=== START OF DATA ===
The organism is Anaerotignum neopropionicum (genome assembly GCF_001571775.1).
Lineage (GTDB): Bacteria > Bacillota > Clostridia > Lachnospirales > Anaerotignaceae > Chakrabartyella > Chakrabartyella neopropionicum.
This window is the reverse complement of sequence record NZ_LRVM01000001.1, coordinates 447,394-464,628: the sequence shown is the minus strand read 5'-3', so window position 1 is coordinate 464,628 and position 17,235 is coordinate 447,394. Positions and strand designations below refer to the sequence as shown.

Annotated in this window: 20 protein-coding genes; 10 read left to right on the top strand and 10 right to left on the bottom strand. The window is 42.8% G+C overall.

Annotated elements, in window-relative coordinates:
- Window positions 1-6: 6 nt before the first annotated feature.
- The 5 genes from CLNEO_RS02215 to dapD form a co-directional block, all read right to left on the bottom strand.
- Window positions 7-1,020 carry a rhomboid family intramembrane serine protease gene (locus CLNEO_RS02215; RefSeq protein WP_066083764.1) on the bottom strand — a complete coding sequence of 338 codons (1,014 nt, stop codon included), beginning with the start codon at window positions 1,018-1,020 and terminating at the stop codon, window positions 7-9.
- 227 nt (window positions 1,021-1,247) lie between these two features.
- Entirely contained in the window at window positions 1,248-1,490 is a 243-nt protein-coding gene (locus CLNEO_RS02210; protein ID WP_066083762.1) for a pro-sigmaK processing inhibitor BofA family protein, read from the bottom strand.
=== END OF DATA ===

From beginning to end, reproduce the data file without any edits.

The organism is Anaerotignum neopropionicum (genome assembly GCF_001571775.1).
Lineage (GTDB): Bacteria > Bacillota > Clostridia > Lachnospirales > Anaerotignaceae > Chakrabartyella > Chakrabartyella neopropionicum.
This window is the reverse complement of sequence record NZ_LRVM01000001.1, coordinates 447,394-464,628: the sequence shown is the minus strand read 5'-3', so window position 1 is coordinate 464,628 and position 17,235 is coordinate 447,394. Positions and strand designations below refer to the sequence as shown.

Annotated in this window: 20 protein-coding genes; 10 read left to right on the top strand and 10 right to left on the bottom strand. The window is 42.8% G+C overall.

Annotated elements, in window-relative coordinates:
- Window positions 1-6: 6 nt before the first annotated feature.
- The 5 genes from CLNEO_RS02215 to dapD form a co-directional block, all read right to left on the bottom strand.
- Window positions 7-1,020 carry a rhomboid family intramembrane serine protease gene (locus CLNEO_RS02215; RefSeq protein WP_066083764.1) on the bottom strand — a complete coding sequence of 338 codons (1,014 nt, stop codon included), beginning with the start codon at window positions 1,018-1,020 and terminating at the stop codon, window positions 7-9.
- 227 nt (window positions 1,021-1,247) lie between these two features.
- Entirely contained in the window at window positions 1,248-1,490 is a 243-nt protein-coding gene (locus CLNEO_RS02210; protein ID WP_066083762.1) for a pro-sigmaK processing inhibitor BofA family protein, read from the bottom strand.